N.K. Memon, M.A. Ismail, D.H. Anjum, S.H. Chung
Qatar Environment and Energy Research Institute, Qatar
pp. 195 - 198
Keywords: flame synthesis, TiO2, carbon oxidation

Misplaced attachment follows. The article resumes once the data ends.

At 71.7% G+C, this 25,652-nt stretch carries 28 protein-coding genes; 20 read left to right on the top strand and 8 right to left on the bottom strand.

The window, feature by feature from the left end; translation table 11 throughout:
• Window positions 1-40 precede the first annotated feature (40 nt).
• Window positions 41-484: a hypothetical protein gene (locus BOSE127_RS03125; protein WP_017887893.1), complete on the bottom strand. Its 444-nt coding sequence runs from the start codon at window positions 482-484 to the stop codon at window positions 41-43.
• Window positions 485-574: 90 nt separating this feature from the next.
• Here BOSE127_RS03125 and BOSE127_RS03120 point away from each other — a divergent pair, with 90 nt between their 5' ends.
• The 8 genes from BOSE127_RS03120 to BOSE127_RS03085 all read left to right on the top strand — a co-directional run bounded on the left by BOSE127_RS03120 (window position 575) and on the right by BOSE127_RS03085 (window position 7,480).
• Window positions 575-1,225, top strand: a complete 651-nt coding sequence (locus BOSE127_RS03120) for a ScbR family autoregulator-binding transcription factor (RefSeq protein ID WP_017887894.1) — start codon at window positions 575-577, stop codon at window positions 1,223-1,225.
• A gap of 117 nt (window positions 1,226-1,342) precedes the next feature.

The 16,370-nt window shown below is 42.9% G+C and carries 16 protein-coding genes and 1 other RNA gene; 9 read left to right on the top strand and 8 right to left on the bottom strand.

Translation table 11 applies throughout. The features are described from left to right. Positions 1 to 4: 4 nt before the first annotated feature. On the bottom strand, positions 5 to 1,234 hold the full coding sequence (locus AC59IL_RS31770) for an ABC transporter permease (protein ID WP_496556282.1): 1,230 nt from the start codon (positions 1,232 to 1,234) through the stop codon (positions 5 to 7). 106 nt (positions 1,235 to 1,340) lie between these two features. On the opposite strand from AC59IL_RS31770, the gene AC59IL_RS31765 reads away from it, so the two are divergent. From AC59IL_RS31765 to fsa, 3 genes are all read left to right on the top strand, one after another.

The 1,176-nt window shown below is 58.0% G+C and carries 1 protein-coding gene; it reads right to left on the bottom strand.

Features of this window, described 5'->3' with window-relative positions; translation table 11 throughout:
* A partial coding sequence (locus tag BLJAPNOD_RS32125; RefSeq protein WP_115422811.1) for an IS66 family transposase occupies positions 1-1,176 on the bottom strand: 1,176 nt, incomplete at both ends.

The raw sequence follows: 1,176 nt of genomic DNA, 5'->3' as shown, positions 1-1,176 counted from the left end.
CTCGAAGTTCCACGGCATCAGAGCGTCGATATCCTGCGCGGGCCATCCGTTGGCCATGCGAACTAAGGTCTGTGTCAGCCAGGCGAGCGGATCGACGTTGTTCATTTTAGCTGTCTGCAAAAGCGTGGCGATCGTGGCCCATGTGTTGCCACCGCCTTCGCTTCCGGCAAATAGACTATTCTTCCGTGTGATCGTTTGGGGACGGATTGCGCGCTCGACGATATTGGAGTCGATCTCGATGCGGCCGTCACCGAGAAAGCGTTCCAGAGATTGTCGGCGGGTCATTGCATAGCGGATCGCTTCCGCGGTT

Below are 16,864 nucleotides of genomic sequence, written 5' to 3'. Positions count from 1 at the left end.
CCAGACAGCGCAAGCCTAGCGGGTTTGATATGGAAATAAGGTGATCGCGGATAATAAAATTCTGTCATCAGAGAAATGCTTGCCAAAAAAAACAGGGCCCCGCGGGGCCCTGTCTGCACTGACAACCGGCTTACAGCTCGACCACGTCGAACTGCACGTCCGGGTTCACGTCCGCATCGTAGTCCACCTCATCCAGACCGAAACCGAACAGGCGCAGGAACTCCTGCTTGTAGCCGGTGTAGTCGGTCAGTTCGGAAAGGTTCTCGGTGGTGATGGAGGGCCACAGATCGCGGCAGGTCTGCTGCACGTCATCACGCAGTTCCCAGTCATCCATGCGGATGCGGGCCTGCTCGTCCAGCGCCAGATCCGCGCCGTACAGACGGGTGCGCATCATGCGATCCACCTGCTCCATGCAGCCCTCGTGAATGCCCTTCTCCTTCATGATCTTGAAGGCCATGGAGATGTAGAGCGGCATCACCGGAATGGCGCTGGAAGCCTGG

Titanium dioxide (TiO2) nanoparticles are used in numerous applications involving catalysis, photo-catalysis, water purification, electrode for Li-ion batteries, polymer fillers, and pigments. Multiple-diffusion flames are used to coat/dope the TiO2 nanoparticles with various elements such as carbon, vanadium, silicon, and iron. The use of multiple diffusion flames offers several key advantages, such as uniform temperature and chemical species profiles and many of the limitations related to premixed flames such as flashback and flame speed are avoided. Crystal phase and size of the TiO2 nanoparticles are determined using x-ray diffraction (XRD). The nanoparticles are further characterized using Raman spectroscopy, thermal gravimetric analysis (TGA), and Brunauer–Emmett–Teller (BET). The morphology and crystal structure of the samples are characterized using high-resolution transmission electron microscopy (HRTEM), with elemental mapping. With silicon precursors, the TiO2 nanoparticles are coated in a layer of silica, while for vanadium, the nanoparticles are doped with vanadium oxide. An iron based precursor results in the formation of iron-oxide alongside the TiO2 nanoparticles. Finally the iron based TiO2 nanoparticles significantly improve the catalytic oxidation of carbon, where complete oxidation of carbon occurs at a temperature of 450oC (with iron) compared to 600oC (without iron).